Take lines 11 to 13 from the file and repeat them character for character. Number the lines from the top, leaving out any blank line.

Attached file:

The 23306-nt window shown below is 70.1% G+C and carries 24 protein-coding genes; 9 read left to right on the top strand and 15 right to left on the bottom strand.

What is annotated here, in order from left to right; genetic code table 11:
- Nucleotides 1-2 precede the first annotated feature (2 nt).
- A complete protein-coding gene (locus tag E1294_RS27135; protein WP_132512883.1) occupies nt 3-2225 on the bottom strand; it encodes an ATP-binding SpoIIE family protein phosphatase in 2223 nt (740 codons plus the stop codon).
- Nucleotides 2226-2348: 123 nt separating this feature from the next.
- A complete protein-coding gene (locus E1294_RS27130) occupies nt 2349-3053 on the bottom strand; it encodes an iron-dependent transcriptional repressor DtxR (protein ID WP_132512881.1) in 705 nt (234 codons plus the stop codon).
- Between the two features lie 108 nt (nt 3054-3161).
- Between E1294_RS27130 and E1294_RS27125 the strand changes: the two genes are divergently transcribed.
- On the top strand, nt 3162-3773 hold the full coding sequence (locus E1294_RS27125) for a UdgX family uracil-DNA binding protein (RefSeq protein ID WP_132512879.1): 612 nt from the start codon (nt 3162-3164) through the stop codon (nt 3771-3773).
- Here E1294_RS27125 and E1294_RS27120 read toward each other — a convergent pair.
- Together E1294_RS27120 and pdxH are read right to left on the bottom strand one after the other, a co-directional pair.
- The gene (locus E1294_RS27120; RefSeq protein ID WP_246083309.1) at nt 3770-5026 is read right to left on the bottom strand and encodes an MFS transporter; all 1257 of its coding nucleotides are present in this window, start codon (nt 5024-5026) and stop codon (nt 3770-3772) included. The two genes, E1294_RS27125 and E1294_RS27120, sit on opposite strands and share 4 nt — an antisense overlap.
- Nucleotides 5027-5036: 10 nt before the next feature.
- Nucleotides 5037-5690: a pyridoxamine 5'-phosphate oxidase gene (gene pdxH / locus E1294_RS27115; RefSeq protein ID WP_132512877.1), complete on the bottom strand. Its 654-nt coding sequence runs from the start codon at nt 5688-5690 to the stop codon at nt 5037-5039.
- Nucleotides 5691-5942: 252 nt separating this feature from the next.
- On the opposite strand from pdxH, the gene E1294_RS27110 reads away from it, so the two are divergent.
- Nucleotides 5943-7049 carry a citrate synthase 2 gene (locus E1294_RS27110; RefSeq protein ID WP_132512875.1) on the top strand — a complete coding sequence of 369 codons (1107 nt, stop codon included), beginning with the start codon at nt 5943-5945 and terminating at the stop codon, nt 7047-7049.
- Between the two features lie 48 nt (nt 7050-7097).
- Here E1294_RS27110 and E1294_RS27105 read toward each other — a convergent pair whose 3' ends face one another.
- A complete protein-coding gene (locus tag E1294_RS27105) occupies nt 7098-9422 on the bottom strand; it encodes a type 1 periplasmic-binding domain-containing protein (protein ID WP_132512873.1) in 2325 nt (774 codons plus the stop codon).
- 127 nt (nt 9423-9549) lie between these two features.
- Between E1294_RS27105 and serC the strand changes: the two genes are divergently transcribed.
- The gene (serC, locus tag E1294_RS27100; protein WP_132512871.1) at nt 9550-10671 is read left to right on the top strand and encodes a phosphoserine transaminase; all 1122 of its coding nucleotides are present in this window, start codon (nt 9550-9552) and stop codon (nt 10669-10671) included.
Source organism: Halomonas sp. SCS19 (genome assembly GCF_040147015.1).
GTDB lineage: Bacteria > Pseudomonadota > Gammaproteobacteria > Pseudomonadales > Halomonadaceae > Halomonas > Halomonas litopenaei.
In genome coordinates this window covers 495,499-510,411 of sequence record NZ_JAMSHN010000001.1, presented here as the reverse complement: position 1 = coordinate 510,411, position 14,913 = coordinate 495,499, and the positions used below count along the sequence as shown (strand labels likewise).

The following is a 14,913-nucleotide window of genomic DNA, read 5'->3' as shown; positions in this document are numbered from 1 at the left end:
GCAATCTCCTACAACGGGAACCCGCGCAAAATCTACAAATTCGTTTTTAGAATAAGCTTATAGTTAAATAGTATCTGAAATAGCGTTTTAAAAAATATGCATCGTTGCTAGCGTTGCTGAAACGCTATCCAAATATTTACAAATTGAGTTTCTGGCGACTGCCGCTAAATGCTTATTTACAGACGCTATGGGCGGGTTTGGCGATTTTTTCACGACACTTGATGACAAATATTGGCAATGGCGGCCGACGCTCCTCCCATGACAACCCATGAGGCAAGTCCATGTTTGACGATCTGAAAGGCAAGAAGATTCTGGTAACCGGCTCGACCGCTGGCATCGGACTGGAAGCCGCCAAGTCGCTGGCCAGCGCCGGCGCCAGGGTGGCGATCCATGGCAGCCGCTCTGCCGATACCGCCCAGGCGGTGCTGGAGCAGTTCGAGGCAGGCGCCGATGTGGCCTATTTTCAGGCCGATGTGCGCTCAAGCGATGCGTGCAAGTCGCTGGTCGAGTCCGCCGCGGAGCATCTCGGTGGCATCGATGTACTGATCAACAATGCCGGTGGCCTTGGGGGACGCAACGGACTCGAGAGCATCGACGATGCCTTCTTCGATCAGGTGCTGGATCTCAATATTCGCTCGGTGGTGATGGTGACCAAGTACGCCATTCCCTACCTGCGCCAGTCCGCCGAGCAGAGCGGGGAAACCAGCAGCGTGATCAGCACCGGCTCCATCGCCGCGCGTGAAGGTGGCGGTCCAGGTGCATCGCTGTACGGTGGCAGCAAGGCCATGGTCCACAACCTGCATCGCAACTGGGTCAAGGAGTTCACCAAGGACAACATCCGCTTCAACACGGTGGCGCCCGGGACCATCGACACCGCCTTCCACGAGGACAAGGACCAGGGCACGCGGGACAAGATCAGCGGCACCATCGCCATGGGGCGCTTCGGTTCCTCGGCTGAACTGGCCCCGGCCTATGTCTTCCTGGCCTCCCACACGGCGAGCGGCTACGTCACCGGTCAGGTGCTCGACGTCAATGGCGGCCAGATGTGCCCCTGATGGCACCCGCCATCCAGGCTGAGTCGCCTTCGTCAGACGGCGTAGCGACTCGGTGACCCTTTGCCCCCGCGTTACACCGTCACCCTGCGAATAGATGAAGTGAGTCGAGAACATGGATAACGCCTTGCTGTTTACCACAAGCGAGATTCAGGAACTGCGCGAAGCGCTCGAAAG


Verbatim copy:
- Together E1294_RS27120 and pdxH are read right to left on the bottom strand one after the other, a co-directional pair.
- The gene (locus E1294_RS27120; RefSeq protein ID WP_246083309.1) at nt 3770-5026 is read right to left on the bottom strand and encodes an MFS transporter; all 1257 of its coding nucleotides are present in this window, start codon (nt 5024-5026) and stop codon (nt 3770-3772) included. The two genes, E1294_RS27125 and E1294_RS27120, sit on opposite strands and share 4 nt — an antisense overlap.
- Nucleotides 5027-5036: 10 nt before the next feature.